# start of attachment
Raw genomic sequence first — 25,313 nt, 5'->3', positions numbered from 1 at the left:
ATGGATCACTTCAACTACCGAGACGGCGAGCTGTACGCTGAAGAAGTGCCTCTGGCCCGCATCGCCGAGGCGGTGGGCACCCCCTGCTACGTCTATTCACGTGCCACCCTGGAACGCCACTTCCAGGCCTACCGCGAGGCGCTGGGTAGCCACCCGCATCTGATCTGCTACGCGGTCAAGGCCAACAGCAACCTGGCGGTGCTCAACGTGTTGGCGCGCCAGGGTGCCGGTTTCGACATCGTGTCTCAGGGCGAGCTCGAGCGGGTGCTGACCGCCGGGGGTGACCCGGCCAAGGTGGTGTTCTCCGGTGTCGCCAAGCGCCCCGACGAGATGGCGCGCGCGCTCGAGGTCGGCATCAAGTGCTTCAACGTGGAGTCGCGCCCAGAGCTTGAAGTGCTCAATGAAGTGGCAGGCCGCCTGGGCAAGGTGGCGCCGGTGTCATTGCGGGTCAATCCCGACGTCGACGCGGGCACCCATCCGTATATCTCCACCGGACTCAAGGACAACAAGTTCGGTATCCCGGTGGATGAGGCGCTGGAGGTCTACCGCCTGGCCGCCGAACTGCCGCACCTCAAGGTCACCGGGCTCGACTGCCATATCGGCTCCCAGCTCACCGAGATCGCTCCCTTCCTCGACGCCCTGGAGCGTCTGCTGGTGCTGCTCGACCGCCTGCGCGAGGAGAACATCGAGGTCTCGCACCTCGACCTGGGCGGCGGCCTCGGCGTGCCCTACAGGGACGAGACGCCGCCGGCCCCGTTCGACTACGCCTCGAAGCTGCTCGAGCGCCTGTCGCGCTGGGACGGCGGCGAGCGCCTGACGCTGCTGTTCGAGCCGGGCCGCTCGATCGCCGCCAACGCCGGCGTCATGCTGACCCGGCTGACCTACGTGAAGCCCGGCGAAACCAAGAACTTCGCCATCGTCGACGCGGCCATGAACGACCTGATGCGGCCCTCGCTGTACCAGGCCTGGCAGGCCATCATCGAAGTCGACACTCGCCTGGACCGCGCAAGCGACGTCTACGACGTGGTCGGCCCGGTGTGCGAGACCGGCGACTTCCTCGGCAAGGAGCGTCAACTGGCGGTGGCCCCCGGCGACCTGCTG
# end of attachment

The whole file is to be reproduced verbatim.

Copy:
Raw genomic sequence first — 25,313 nt, 5'->3', positions numbered from 1 at the left:
ATGGATCACTTCAACTACCGAGACGGCGAGCTGTACGCTGAAGAAGTGCCTCTGGCCCGCATCGCCGAGGCGGTGGGCACCCCCTGCTACGTCTATTCACGTGCCACCCTGGAACGCCACTTCCAGGCCTACCGCGAGGCGCTGGGTAGCCACCCGCATCTGATCTGCTACGCGGTCAAGGCCAACAGCAACCTGGCGGTGCTCAACGTGTTGGCGCGCCAGGGTGCCGGTTTCGACATCGTGTCTCAGGGCGAGCTCGAGCGGGTGCTGACCGCCGGGGGTGACCCGGCCAAGGTGGTGTTCTCCGGTGTCGCCAAGCGCCCCGACGAGATGGCGCGCGCGCTCGAGGTCGGCATCAAGTGCTTCAACGTGGAGTCGCGCCCAGAGCTTGAAGTGCTCAATGAAGTGGCAGGCCGCCTGGGCAAGGTGGCGCCGGTGTCATTGCGGGTCAATCCCGACGTCGACGCGGGCACCCATCCGTATATCTCCACCGGACTCAAGGACAACAAGTTCGGTATCCCGGTGGATGAGGCGCTGGAGGTCTACCGCCTGGCCGCCGAACTGCCGCACCTCAAGGTCACCGGGCTCGACTGCCATATCGGCTCCCAGCTCACCGAGATCGCTCCCTTCCTCGACGCCCTGGAGCGTCTGCTGGTGCTGCTCGACCGCCTGCGCGAGGAGAACATCGAGGTCTCGCACCTCGACCTGGGCGGCGGCCTCGGCGTGCCCTACAGGGACGAGACGCCGCCGGCCCCGTTCGACTACGCCTCGAAGCTGCTCGAGCGCCTGTCGCGCTGGGACGGCGGCGAGCGCCTGACGCTGCTGTTCGAGCCGGGCCGCTCGATCGCCGCCAACGCCGGCGTCATGCTGACCCGGCTGACCTACGTGAAGCCCGGCGAAACCAAGAACTTCGCCATCGTCGACGCGGCCATGAACGACCTGATGCGGCCCTCGCTGTACCAGGCCTGGCAGGCCATCATCGAAGTCGACACTCGCCTGGACCGCGCAAGCGACGTCTACGACGTGGTCGGCCCGGTGTGCGAGACCGGCGACTTCCTCGGCAAGGAGCGTCAACTGGCGGTGGCCCCCGGCGACCTGCTG